Tag Archives: NPR

Of Papyri, Perimeters, and Possibility

27 Jan

“So keep still, and let Him do some work.”
~ Thomas Merton, OCSO

Earlier in January, as the Christmas season progressed, we heard from the First Letter of John during the weekday Mass readings. One morning, out of curiosity, I grabbed a handy New American Bible at home to refresh my memory about the Epistle’s backstory. I read the Introduction, and then, my curiosity further stirred, I turned to the Introduction for the Second Letter of John. “Written in response to similar problems,” it began, “the Second and Third Letters of John are of the same length, perhaps determined by the practical consideration of the writing space on one piece of papyrus” (emphasis added).

I paused and pondered, and then I envisioned St. John sitting down to write these two missives destined to become Sacred Scripture. He’s anxious about specific difficulties in the fledgling communities he’ll be addressing – false teaching, harmful divisions, a lack of hospitality – and yet he’s limiting his communication, whether by choice or paucity of resources, to a single page each. Both letters are indeed very brief – 13 verses for II John, and 15 verses for III John – and perhaps they adequately served their purpose in the churches which originally received them.

Regardless, these two short memos came to be accepted by the Church as Holy Writ, and both Letters have cameos in the Lectionary every couple years. Even so, I couldn’t help wondering what else was tumbling around in John’s head as he came to the end of each physical page. Evidently there was plenty. “Although I have much to write to you,” he notes in the Second Letter, “I do not intend to use paper and ink” (v.12).

It strikes me that all this is a helpful image of how God is eager to work through us despite our limitations – and despite our own doubts concerning his ability to do so. That’s a weird notion, in any case, because we see plenty evidence in Scripture and Church history of his accomplishing amazing things through very imperfect people. Peter is the easiest example – a hotheaded fisherman who denied the Lord at the first sign of trouble, and yet whom the Lord appointed as the first pope. And then there’s St. Paul, who was well aware of his personal shortcomings (“I will…boast most gladly of my weaknesses,” he writes the Corinthians), not to mention his burdensome past involvement in persecuting the very Christ he came to embrace – something we heard about at length on his feast day last Friday.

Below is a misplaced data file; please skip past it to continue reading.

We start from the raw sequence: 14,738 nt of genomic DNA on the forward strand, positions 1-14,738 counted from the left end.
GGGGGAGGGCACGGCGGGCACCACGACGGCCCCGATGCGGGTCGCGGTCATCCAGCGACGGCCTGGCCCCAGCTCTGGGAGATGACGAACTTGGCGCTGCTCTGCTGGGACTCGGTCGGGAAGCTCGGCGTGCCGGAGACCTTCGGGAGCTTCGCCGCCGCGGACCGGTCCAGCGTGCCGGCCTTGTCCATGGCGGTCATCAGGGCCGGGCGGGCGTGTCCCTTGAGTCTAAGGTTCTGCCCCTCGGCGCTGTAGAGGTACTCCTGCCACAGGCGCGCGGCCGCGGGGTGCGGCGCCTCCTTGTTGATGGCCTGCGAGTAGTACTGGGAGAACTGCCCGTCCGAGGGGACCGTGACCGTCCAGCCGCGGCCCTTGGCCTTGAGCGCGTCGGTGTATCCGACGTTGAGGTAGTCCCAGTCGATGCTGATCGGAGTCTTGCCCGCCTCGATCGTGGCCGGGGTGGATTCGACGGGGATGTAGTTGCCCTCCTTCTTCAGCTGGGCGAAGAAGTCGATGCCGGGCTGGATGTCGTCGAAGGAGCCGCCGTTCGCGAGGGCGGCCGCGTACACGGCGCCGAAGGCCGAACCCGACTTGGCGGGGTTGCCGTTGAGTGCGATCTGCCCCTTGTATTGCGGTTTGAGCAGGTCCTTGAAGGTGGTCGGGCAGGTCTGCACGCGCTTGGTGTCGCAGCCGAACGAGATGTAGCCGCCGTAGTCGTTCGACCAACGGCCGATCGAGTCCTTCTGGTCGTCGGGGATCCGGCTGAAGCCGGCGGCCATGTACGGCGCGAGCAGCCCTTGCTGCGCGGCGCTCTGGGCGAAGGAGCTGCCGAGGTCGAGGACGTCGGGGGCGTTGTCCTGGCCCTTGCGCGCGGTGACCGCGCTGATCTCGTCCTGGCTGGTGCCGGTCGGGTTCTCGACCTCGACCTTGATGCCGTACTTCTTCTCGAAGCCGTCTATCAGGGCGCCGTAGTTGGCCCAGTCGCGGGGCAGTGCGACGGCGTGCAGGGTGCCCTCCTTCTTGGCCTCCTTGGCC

But these drawbacks didn’t seem to matter at all. The Lord chose him anyway, which he revealed to Ananias in Damascus before dispatching him to heal the blinded future Apostle. “Go, for this man is a chosen instrument of mine,” God told the skeptical Ananias in a vision, “to carry my name before Gentiles, kings, and children of Israel” (Acts 9.15). Sure enough, Paul went on to preach the Gospel and plant churches all over the Mediterranean, despite his being the equivalent of a very limited apostolic papyrus.

These reflections came to mind today as I listened to NPR’s “Big Picture Science.” The featured guest was Rob Dunn, a biology professor at North Carolina State University, who enthusiastically described the vast variety of hidden critters – arthropods and microbes, bugs and bacteria – that peacefully and (praise God) invisibly coexist with us in our own homes.

At the end of the show, Dunn contrasted his domestic explorations with the assumption he’d harbored as a young researcher that new discoveries can only happen in exotic, far-flung places. “Over the last few years, I realized that many of the things we can find in the rainforest, we can find in homes – not the same species but the same potential for new discovery,” he said. “If we could just sort of re-focus people on the potential for discovery around them, [then] we could have wonder-filled lives.”

We have a tendency to think that we have to make monumental changes in ourselves before God can work anything through us, let alone wonders. Nonsense. God is accustomed to making use of ordinary, fallible human beings to accomplish his purposes all the time, and we’re no exception. By all means, put away sin, receive the sacraments, and get to Mass – daily if possible. But don’t wait until you feel like a saint to start attempting saintly things. That is, don’t hedge on action because you’re not a spiritual rainforest. Instead, expect to discover that God can already make wonders happen by means of your humblest efforts, and despite your humdrum limitations.

And please don’t dawdle until you’re the equivalent of a thick sheaf of pristine papyri before you allow the Lord to write his story on you and through you. Take it from the Apostle John: When it comes to fleshing out the Word of God, any ol’ page will do.
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A version of this meditation appeared on Catholic Exchange.